Home Health & Wellness Study Finds Risk of Leukaemia Higher Than Expected in Children With Down Syndrome

Study Finds Risk of Leukaemia Higher Than Expected in Children With Down Syndrome

Published: Last updated:
Reading Time: 3 minutes

A new large-scale study led by UC Davis Health and UC San Francisco researchers assessed the risks of leukaemia in children with Down syndrome. It pointed to stronger than expected associations between Down syndrome and acute myeloid leukaemia (AML), one type of blood cancer.

Down syndrome is one of the most common genetic conditions in the US and Canada. According to the US Centers for Disease Control and Prevention, about 6,000 babies with Down syndrome are born in the US each year. That’s approximately one in every 700 babies born in the US and one in 750 newborns in Canada.

Children with Down syndrome have a substantially increased risk of multiple health conditions compared to the general population. They have a particularly elevated risk (estimated 150-fold) of developing AML before age 5.

The study, published in The Journal of Pediatrics, confirmed that Down syndrome is a strong risk factor for childhood leukaemia.

Study findings on leukaemia in children with Down syndrome

The researchers examined medical data of more than 3.9 million children born 1996–2016 in seven US healthcare systems or in Ontario, Canada. The data included the children’s health information from birth to cancer diagnosis, death, age of 15 years, disenrollment, or 30 December 2016.

‘One main strength of this study is its large cohort with more leukaemia cases in children with Down syndrome than most previous studies,’ said Emily Marlow, first author and a recent graduate from UC Davis Department of Public Health Sciences and Graduate Group in Epidemiology. ‘This allowed more precise risk estimation, especially for rare leukaemia types such as AML-7, previously estimated from small case reports.’

The study estimated the incidence and hazard ratios of leukaemia for children with Down syndrome and other children, adjusting for the health system, child’s age at diagnosis, birth year and sex. It found that 2.8% of children with Down syndrome were diagnosed with leukaemia, compared to 0.05% of other children.

Compared to other children, kids with Down syndrome had a higher risk of AML before age 5 and a higher risk of acute lymphoid leukaemia (ALL) regardless of age. In children with Down syndrome, ALL was more common between ages 2-4 years, while AML was more common in younger kids – the highest incidence during the first year of life. For other children, AML incidence remained very low through age 14 years, whereas ALL peaked at age 3 years and steadily declined until age 8 years.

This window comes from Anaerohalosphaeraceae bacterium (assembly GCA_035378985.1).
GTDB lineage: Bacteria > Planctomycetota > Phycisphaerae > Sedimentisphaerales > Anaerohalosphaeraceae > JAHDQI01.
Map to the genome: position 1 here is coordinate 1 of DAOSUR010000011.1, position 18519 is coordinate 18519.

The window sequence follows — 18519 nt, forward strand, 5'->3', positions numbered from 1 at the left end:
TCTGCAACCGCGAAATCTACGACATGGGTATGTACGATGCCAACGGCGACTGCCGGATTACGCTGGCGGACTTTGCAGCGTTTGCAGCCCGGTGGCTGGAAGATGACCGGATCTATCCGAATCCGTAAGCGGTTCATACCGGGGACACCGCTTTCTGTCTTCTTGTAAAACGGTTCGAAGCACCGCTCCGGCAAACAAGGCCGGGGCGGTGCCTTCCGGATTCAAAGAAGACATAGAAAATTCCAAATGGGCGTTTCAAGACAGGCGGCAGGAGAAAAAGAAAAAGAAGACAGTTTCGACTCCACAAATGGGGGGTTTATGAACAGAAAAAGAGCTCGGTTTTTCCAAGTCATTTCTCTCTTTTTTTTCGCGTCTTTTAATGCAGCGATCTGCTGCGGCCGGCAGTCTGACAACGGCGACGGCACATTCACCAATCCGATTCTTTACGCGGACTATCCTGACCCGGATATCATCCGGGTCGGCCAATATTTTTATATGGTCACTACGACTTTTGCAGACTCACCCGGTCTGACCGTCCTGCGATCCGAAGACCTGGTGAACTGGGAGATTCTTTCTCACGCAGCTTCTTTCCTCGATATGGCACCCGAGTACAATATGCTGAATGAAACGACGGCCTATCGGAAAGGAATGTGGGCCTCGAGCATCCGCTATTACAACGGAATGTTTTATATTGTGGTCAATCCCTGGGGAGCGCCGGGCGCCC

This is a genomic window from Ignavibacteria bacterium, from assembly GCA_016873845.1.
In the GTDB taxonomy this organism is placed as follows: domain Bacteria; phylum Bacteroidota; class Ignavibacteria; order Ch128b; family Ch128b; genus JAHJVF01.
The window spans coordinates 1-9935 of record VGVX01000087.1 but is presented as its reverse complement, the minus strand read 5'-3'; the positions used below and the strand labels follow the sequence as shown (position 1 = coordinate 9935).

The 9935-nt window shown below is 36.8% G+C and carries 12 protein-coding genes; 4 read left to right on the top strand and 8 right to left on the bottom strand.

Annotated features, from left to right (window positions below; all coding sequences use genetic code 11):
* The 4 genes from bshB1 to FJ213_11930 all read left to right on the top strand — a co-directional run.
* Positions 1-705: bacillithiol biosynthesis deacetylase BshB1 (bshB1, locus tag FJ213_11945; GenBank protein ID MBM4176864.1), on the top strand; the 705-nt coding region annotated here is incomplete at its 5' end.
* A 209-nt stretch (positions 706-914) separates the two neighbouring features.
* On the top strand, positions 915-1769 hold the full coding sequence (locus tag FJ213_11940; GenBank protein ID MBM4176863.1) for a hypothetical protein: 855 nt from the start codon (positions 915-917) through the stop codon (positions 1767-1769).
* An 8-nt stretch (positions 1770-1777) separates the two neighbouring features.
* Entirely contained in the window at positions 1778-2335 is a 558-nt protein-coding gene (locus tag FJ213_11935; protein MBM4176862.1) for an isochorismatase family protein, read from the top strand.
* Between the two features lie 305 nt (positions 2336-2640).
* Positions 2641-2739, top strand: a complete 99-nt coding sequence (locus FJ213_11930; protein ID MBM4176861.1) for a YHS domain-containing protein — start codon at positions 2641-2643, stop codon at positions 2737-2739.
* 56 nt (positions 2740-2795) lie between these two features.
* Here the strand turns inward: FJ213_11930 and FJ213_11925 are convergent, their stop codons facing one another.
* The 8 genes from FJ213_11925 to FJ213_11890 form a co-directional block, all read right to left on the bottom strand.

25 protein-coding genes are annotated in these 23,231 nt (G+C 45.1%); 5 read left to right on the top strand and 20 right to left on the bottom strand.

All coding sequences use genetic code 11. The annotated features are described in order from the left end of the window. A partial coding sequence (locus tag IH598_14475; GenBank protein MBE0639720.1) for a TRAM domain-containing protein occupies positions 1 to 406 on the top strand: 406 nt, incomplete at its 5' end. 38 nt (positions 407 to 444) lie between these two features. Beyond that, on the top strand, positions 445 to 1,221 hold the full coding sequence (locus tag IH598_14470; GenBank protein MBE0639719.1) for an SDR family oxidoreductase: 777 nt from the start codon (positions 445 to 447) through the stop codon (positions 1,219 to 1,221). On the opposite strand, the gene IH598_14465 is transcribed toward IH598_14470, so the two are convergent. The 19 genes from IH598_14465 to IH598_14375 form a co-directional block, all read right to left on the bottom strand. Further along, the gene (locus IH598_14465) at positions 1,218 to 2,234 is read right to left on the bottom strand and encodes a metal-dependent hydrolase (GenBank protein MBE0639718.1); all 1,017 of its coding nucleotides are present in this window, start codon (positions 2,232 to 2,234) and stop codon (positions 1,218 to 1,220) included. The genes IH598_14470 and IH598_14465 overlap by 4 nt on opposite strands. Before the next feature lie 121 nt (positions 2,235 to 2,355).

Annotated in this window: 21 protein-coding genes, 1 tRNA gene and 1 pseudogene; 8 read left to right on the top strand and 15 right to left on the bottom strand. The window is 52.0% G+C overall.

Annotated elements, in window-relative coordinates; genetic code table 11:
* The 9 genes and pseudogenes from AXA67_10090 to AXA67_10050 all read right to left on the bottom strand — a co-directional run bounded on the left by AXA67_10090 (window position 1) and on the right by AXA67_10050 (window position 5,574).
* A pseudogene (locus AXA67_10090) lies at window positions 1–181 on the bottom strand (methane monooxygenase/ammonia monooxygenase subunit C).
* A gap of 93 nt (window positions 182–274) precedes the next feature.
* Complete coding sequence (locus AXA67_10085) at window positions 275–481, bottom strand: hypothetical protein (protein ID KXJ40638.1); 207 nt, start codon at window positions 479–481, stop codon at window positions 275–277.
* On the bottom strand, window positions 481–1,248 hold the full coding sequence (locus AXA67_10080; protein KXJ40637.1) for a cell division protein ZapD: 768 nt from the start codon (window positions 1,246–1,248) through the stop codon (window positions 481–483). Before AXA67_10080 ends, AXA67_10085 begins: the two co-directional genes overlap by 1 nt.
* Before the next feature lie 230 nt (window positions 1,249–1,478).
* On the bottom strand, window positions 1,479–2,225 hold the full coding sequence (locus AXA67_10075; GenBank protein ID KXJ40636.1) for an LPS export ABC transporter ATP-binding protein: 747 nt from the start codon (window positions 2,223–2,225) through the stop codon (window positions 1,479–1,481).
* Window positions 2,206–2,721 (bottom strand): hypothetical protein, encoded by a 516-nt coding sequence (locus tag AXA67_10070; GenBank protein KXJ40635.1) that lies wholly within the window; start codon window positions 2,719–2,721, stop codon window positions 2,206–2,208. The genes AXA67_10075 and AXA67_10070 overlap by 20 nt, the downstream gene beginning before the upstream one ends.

The study also found that males and Hispanic children were more likely to be diagnosed with Down syndrome and more likely to develop leukaemia than their counterparts. White children have a higher incidence rate of ALL and more likely to have Down syndrome than Black children.

Catching leukaemia in kids

The researchers urged parents with kids with Down syndrome to keep an eye for signs of leukaemia. Common symptoms include fatigue or pale skin, infections and fever, easy bleeding or bruising, shortness of breath and coughing. Parents are advised to talk to the paediatrician if their children exhibit any of these symptoms.

‘The good news is that childhood leukaemia can be very treatable if caught early,’ said co-senior author Diana Miglioretti, professor and division chief of biostatistics at the UC Davis Department of Public Health Sciences and an affiliate investigator with Kaiser Permanente Washington Health Research.

Imaging technologies and leukaemia

A steep rise in medical imaging over the past two decades, particularly in computed tomography (CT) exams, increased children’s exposure to higher levels of radiation. Previous studies have shown that CT scanning increases leukaemia risk.

‘Given the potential for ionising radiation to increase leukaemia risk in children with Down syndrome, other non-ionising radiation modes of imaging, such as ultrasound and MRI, should be used as the first line image tests,’ said co-senior author Rebecca Smith-Bindman, a UCSF School of Medicine professor with the Departments of Radiology and Biomedical Imaging and of Epidemiology and Biostatistics.

© Copyright 2014–2034 Psychreg Ltd